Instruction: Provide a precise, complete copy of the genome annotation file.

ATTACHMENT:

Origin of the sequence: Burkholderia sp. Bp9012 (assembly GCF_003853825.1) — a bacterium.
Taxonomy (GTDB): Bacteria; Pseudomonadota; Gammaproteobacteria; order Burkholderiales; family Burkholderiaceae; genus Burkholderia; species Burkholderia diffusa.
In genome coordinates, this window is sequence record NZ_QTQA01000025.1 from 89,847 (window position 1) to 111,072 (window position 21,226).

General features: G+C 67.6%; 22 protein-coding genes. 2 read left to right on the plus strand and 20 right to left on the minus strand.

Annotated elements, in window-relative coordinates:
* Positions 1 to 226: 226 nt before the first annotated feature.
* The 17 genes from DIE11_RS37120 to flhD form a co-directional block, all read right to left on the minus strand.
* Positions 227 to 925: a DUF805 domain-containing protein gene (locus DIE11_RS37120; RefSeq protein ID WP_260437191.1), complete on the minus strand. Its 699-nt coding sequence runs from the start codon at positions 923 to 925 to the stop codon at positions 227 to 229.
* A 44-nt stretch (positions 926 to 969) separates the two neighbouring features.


Origin of the sequence: Burkholderia sp. Bp9012 (assembly GCF_003853825.1) — a bacterium.
Taxonomy (GTDB): Bacteria; Pseudomonadota; Gammaproteobacteria; order Burkholderiales; family Burkholderiaceae; genus Burkholderia; species Burkholderia diffusa.
In genome coordinates, this window is sequence record NZ_QTQA01000025.1 from 89,847 (window position 1) to 111,072 (window position 21,226).

General features: G+C 67.6%; 22 protein-coding genes. 2 read left to right on the plus strand and 20 right to left on the minus strand.

Annotated elements, in window-relative coordinates:
* Positions 1 to 226: 226 nt before the first annotated feature.
* The 17 genes from DIE11_RS37120 to flhD form a co-directional block, all read right to left on the minus strand.
* Positions 227 to 925: a DUF805 domain-containing protein gene (locus DIE11_RS37120; RefSeq protein ID WP_260437191.1), complete on the minus strand. Its 699-nt coding sequence runs from the start codon at positions 923 to 925 to the stop codon at positions 227 to 229.
* A 44-nt stretch (positions 926 to 969) separates the two neighbouring features.